2015-16 has been a rich and stimulating year for the College. Student protests of racial bias and inequity opened up important conversations on and off the campus; they also accelerated our efforts to close opportunity gaps that are not always visible to those unaffected by them and to ensure that all students at Amherst can thrive. It has been a rewarding fifth academic year for me. I feel fortunate to be part of a community that so highly values the quintessentially human activities of thinking, reasoning, connecting, differing, empathizing, and learning. Amherst's intellectual quality, its principled embrace of educational opportunity, its commitment to academic freedom, its beauty, and, above all, its people make it a college that is well worth our best efforts to support. We will need everyone's help in the upcoming campaign to ensure we complete the projects we need and reach the goals we have set as a community. The world needs its Amhersts.
In my speech at Commencement and in my remarks at Reunion I cited one of my favorite writers, Marilynne Robinson, on the significance to the country of college and university communities. I end this end-of-year letter with her words: "We choose our colleges, if we have a choice, in order to be formed by them.... If the graft takes we consider ourselves ever after to be members of that community. As one consequence, graduates tend to treat the students who come after them as kin and also as heirs. They take pride in the successes of people in classes forty years ahead of or behind their own. They have a familial desire to enhance the experience of generations of students who are, in fact, strangers to them."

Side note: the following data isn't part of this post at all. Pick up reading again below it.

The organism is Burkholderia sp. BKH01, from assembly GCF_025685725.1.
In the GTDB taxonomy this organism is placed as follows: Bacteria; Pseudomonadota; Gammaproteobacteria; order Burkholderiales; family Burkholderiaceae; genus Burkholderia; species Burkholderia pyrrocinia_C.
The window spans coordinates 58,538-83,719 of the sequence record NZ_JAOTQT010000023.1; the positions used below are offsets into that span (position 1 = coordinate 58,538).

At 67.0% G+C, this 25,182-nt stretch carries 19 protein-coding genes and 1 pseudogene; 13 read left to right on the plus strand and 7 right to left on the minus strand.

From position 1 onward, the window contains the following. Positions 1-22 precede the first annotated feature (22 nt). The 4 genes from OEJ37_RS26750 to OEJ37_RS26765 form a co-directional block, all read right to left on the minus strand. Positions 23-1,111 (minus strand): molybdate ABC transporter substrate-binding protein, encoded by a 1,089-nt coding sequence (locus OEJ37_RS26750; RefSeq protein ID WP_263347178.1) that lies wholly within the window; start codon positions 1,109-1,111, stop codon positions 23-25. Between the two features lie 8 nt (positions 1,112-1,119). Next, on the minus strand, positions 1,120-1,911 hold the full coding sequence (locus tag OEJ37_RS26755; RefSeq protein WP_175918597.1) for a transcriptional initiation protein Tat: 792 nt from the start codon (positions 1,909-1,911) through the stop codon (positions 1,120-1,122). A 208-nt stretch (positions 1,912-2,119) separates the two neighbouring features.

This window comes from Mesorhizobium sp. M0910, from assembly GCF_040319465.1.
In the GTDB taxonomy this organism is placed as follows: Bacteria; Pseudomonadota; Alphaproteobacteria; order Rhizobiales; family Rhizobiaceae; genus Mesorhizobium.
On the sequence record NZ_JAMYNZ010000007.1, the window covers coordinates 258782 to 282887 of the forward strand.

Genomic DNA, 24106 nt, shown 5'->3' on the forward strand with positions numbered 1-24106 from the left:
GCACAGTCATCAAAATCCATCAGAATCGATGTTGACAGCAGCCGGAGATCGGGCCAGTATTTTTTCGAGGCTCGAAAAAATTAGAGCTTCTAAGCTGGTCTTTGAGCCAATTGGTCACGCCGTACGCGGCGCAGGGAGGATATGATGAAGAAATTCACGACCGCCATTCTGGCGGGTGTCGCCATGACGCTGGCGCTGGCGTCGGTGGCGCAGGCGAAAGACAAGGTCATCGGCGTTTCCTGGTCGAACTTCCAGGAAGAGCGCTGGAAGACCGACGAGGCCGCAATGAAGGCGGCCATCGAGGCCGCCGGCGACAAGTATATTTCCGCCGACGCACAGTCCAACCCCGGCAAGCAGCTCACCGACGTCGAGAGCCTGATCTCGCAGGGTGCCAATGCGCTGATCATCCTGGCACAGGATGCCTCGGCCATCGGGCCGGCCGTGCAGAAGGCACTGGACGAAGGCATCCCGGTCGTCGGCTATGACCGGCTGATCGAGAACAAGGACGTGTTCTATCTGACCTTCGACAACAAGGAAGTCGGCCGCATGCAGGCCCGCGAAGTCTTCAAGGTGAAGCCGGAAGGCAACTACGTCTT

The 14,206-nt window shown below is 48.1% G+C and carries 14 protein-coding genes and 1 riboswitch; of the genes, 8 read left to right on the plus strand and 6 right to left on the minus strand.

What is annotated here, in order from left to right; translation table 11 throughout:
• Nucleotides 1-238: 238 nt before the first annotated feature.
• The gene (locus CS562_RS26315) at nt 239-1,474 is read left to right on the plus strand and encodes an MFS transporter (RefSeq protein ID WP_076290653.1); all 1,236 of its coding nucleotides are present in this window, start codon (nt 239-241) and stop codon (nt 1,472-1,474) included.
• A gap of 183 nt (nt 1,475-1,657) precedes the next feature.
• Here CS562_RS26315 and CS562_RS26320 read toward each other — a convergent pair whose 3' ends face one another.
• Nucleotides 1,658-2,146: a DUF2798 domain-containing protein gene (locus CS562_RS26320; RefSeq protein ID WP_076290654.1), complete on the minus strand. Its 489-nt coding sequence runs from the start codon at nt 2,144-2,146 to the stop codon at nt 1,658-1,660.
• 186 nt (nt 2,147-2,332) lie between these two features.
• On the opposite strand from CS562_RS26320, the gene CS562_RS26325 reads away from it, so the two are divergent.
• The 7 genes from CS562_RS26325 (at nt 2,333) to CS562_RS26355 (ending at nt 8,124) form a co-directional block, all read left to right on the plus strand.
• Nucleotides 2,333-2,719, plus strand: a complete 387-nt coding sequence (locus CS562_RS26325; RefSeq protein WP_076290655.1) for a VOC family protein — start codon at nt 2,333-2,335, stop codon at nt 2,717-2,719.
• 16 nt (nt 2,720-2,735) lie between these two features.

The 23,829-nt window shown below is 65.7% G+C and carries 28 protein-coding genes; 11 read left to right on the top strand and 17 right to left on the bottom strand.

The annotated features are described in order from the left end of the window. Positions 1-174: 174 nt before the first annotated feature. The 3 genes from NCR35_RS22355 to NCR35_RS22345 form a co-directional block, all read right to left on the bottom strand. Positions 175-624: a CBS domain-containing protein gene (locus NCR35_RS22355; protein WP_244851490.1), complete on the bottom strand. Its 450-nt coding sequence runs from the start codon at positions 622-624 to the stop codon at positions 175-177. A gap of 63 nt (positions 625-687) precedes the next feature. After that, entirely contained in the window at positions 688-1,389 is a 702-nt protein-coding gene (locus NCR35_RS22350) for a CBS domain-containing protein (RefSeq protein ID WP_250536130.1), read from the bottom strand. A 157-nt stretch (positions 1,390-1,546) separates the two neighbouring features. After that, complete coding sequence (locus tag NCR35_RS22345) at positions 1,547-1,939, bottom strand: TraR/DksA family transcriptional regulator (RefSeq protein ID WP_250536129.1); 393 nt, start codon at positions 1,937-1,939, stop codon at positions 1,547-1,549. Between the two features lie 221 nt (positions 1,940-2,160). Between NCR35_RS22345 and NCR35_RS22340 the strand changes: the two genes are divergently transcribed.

Whether you are faculty, staff, alumni, parents, or students, your efforts demonstrate a generous desire "to enhance the experience of generations of students" who may have started out as strangers, but who come to be part of the larger Amherst family. Thank you for your support of the College.